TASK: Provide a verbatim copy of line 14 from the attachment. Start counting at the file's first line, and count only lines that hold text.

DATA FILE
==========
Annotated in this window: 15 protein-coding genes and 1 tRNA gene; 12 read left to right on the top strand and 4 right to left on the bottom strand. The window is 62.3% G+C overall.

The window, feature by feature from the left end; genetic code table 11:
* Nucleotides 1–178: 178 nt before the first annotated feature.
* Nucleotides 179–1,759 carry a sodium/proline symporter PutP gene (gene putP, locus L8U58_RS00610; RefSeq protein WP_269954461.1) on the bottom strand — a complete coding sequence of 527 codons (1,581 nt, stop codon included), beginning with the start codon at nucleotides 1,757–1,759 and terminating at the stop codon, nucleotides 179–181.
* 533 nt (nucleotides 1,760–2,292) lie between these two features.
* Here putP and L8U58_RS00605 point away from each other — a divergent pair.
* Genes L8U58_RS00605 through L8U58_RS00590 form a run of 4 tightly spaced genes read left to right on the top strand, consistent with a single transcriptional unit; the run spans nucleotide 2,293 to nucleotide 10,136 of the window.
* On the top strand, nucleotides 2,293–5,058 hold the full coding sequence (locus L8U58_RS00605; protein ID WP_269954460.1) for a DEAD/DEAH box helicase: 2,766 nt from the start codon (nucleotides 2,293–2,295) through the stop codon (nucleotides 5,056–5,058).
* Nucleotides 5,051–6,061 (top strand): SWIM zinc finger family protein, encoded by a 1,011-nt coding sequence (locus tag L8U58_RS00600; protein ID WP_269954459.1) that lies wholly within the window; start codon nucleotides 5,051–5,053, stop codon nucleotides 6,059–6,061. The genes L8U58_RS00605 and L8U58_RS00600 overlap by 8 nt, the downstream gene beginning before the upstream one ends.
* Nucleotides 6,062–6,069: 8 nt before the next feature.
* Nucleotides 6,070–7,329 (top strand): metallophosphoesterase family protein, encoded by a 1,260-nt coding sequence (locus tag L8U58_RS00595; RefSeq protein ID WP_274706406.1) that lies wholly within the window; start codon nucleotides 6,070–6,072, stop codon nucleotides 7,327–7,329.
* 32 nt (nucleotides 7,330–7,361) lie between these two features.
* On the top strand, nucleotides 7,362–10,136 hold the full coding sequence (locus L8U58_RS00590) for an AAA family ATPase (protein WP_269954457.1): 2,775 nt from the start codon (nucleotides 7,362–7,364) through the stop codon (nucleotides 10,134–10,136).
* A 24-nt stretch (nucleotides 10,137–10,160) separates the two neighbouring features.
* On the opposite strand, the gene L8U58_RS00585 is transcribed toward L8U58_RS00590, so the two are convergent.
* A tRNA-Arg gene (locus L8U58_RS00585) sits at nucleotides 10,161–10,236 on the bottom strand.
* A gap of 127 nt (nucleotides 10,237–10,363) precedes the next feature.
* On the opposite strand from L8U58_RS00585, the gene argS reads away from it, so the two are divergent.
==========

* A 24-nt stretch (nucleotides 10,137–10,160) separates the two neighbouring features.